“What is wrong with this culture?”

| September 8, 2014

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Nicholas A. Rudnik, Valdosta Today Editorial Contributor:

A PERVASIVE CULTURE OF GUNS AND VIOLENCE IN AMERICA – AND WHAT IT SAYS ABOUT OUR FUTURE

On Monday, August 25, 39-year-old Charles Vacca was shot and killed by an Israeli-manufactured Uzi machine gun. Vacca died of a gunshot wound to the head. He was shot by a 9-year-old girl from New Jersey at an Arizona gun range, Bullets and Burgers, at which Vacca was employed as an instructor. The death has been ruled accidental. Even more horrible is that the entire incident was caught on film. Rightfully, this incident has become a flashpoint in the national political discourse regarding gun rights in America.

On Wednesday, former Republican Congressman and current co-host of MSNBC’s Morning Joe, Joe Scarborough, was livid in response to the video. He ridiculed those who would allow a 9-year-old to fire a fully automatic military-grade weapon, conveying a harsh righteous indignation for the entire premise of the incident. “Who would put an Uzi in the hands of a 9 year old girl,” Scarborough said. “What is wrong with these people? What is wrong with this culture? … What right is advanced by doing that? A man is dead and they’ve ruined a little girl’s life. For what?”

Joe Scarborough is right. A man lost his life—and for what? The questions are replete: What parents would take their young child to a gun range and let them fire a fully automatic firearm? Further, what type of gun range is called Bullets and Burgers? Surely one seeking to market to children. You know, fire an assault rifle with Dad for a few hours and top it off with a burger and a milkshake—to be necessarily facetious: good old fashioned American father-daughter time. Wrong. If this 9-year-old’s family would’ve taken her to Chuck E. Cheese, Charles Vacca’s dead body wouldn’t be lying in a morgue right now. The stakes are far too high to beat around the bush.

Alright, if you watch the video, anyone well-versed in handling a weapon, will notice that Vacca, at several impasses, erred in judgment. Yes, Vacca should’ve been on the opposite side of the young girl (or behind her). At the very least he should’ve known, being an experienced instructor, to stand on the other side of the student, out of the path of any potential recoil. And sure, he should’ve had both hands firmly on the gun. But that’s beside the point.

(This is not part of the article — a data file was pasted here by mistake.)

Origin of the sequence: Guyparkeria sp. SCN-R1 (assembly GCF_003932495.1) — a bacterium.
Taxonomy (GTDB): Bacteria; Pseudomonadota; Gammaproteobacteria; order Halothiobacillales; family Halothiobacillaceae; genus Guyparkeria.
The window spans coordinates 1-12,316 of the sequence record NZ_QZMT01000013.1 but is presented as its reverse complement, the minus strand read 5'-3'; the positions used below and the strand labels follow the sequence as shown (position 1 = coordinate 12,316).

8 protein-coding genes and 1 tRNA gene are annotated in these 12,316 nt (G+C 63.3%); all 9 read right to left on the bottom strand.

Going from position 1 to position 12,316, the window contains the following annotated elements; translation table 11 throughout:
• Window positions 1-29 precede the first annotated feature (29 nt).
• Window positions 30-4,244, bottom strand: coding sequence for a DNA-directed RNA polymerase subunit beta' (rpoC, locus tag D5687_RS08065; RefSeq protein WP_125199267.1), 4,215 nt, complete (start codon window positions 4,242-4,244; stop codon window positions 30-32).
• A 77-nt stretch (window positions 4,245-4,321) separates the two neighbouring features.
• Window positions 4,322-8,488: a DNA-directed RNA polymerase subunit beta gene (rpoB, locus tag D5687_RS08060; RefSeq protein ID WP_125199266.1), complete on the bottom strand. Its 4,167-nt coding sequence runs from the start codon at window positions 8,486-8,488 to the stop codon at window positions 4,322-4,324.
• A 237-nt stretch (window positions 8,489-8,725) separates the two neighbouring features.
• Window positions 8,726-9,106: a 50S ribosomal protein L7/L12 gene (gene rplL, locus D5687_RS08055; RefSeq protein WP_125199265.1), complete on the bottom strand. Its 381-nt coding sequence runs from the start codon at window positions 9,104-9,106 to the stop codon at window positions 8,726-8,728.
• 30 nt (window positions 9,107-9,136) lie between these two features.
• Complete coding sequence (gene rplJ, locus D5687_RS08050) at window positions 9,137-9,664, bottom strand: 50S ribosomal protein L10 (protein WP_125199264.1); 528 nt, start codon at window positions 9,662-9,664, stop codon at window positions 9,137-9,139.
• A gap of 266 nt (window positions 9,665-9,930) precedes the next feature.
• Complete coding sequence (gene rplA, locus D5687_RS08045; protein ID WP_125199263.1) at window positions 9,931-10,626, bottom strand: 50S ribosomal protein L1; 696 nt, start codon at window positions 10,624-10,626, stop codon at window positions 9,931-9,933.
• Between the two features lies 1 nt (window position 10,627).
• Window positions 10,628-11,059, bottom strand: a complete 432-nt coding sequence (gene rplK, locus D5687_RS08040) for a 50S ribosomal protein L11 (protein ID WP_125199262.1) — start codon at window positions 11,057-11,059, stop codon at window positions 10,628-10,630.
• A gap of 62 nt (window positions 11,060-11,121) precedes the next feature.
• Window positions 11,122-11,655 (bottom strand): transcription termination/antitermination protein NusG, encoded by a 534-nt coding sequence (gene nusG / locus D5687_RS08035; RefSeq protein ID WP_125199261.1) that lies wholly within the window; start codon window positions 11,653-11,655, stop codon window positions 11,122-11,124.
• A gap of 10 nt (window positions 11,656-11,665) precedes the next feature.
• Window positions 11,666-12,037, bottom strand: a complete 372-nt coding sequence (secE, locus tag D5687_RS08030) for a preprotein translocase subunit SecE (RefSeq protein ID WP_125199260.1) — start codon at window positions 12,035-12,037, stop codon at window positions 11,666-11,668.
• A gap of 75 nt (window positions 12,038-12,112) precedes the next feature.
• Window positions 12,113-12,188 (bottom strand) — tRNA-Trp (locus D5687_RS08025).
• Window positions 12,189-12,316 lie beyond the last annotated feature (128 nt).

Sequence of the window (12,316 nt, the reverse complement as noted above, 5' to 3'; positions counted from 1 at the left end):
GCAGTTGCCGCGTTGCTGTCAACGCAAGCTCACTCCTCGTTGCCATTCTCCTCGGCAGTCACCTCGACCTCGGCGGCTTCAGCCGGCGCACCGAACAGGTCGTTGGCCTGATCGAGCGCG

The point being, as Scarborough put it: “A man is dead and they’ve ruined a little girl’s life. For what?”

CNN opinion columnist Mel Robbins said it differently. A self-proclaimed “gun lover” herself, Robbins wrote: “Should a fourth-grader be legally allowed to shoot an Uzi? The only answer to that question is: Hell fricking NO—it should be against the law.” And Robbins is right, as well.

And how does the National Rifle Association (NRA) respond? As they usually do. In the wake of each successive shooting tragedy in this country, to say the NRA has been indecorous would be unnecessarily gratuitous. More properly, their behavior is simply deplorable and disgusting. Vacca wasn’t even buried in the ground and an NRA twitter account posted information on how children can have “fun” at a gun range.

But we should come to expect this from the NRA. For they no longer represent the values of ordinary gun owners. In fact, following the Newtown massacre, the NRA released a new shooting game with coffin-shaped targets. Bad timing? Certainly. Extreme? Absolutely. This is the new NRA. Seeking to appease fringe “survivalist” and paramilitary thugs, rather than advocate common sense policies for mainstream, responsible gun hobbyists, sportsmen, and the like.